In his informative and, given the topic, surprisingly entertaining book Of Beards and Men: The Revealing History of Facial Hair, Christopher Oldstone-Moore tells us that “historians who focus on one place and time may miss the larger picture that emerges over many centuries. Beard history is like a mosaic: The image becomes sharper the further back one stands.” So I’ll take his advice. Mankind has gone through numerous cycles of beard-growing, and this one tells us nothing special.

Yet despite sporadic outbreaks, Americans have been a relatively clean-shaven bunch — especially of late. William Howard Taft was the last president to sport any kind of facial hair. Perhaps there is a simple facial-hair guideline Americans should follow: If you’ve never owned a pickup truck and a rifle or shotgun, and you’ve never hunted game and removed the internal organs of the animal you slaughtered for purposes of preserving the meat for ingestion later, use a razor on a near-daily basis.

Now I suppose I should have admitted up front that my animosity toward beards might be somewhat personal. For one thing, to a teen of the 1980s, the 1970s looked like an era inhabited by undistinguishably hirsute men in denim. Or perhaps my animosity is primarily driven by the fact that my salt-and-pepper growth makes me look like a meth addict who’s been forced to wear a suit for his court date.

Here’s the thing, fellow men: You probably do, too. So let’s fix this.

David Harsanyi is a senior editor of the Federalist and the author of First Freedom: A Ride through America’s Enduring History with the Gun, From the Revolution to Today

In This Issue



Books, Arts & Manners


Most Popular


Put Up or Shut Up on These Accusations, Hillary

Look, one 2016 candidate being prone to wild and baseless accusations is enough. Appearing on Obama campaign manager David Plouffe’s podcast, Hillary Clinton suggested that 2016 Green Party candidate Jill Stein was a “Russian asset,” that Republicans and Russians were promoting the Green Party, and ... Read More
Politics & Policy

Elizabeth Warren Is Not Honest

If you want to run for office, political consultants will hammer away at one point: Tell stories. People respond to stories. We’ve been a story-telling species since our fur-clad ancestors gathered around campfires. Don’t cite statistics. No one can remember statistics. Make it human. Make it relatable. ... Read More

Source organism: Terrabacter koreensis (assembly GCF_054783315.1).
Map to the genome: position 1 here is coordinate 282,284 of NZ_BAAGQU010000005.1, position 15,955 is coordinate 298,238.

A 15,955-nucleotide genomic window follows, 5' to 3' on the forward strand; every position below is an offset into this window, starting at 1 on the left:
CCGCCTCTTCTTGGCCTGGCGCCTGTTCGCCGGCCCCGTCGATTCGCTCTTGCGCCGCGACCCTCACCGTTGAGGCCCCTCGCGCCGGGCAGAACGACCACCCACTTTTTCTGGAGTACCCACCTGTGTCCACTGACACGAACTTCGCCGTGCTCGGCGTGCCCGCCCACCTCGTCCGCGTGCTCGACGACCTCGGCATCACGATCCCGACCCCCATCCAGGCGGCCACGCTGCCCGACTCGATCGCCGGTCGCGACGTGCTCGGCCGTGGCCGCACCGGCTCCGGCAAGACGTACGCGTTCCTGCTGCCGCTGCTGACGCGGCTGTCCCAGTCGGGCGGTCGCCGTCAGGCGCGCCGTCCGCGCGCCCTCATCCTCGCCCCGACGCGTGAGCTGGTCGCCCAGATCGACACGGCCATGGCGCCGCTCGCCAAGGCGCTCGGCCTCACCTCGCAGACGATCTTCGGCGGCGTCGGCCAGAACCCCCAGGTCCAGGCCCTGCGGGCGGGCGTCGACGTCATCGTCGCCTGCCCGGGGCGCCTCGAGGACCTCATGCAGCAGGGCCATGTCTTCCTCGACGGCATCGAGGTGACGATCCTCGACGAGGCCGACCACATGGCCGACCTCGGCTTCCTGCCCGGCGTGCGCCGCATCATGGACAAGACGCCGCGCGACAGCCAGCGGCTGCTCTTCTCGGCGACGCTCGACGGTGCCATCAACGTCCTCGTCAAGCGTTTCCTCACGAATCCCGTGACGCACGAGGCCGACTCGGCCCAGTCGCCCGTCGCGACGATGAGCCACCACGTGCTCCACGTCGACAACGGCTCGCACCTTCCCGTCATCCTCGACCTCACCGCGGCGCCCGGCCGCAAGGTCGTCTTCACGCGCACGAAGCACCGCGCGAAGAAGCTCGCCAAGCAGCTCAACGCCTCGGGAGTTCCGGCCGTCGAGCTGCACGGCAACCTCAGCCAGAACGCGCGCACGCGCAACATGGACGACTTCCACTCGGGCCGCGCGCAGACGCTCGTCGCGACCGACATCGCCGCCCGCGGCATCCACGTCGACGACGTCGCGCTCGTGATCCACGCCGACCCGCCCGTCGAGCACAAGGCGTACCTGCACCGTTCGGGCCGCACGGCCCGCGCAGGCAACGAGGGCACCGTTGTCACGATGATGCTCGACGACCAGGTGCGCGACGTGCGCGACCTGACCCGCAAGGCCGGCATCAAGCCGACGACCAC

National Review


Today is my last day at National Review. It's an incredibly bittersweet moment. While I've only worked full-time since May, 2015, I've contributed posts and pieces for over fifteen years. NR was the first national platform to publish my work, and now -- thousands of posts and more than a million words later -- I ... Read More

Feminists Have Turned on Pornography

Since the sexual revolution of the 1960s, the feminist movement has sought to condemn traditional sexual ethics as repressive, misogynistic, and intolerant. As the 2010s come to a close, it might be fair to say that mainstream culture has reached the logical endpoint of this philosophy. Whereas older Americans ... Read More
Economy & Business

Andrew Yang, Snake Oil Salesman

Andrew Yang, the tech entrepreneur and gadfly, has definitely cleared the bar for a successful cause candidate. Not only has he exceeded expectations for his polling and fundraising, not only has he developed a cult following, not only has he got people talking about his signature idea, the universal basic ... Read More
White House

The Impeachment Defense That Doesn’t Work

If we’ve learned anything from the last couple of weeks, it’s that the “perfect phone call” defense of Trump and Ukraine doesn’t work. As Andy and I discussed on his podcast this week, the “perfect” defense allows the Democrats to score easy points by establishing that people in the administration ... Read More

Democrats Think They Can Win without You

A  few days ago, Ericka Anderson, an old friend of National Review, popped up in the pages of the New York Times lamenting that “the Democratic presidential field neglects abundant pools of potential Democrat converts, leaving persuadable audiences — like independents and Trump-averse, anti-abortion ... Read More
PC Culture

Defiant Dave Chappelle

When Dave Chappelle’s Netflix special Sticks & Stones came out in August, the overwhelming response from critics was that it was offensive, unacceptable garbage. Inkoo Kang of Slate declared that Chappelle’s “jokes make you wince.” Garrett Martin, in the online magazine Paste, maintained that the ... Read More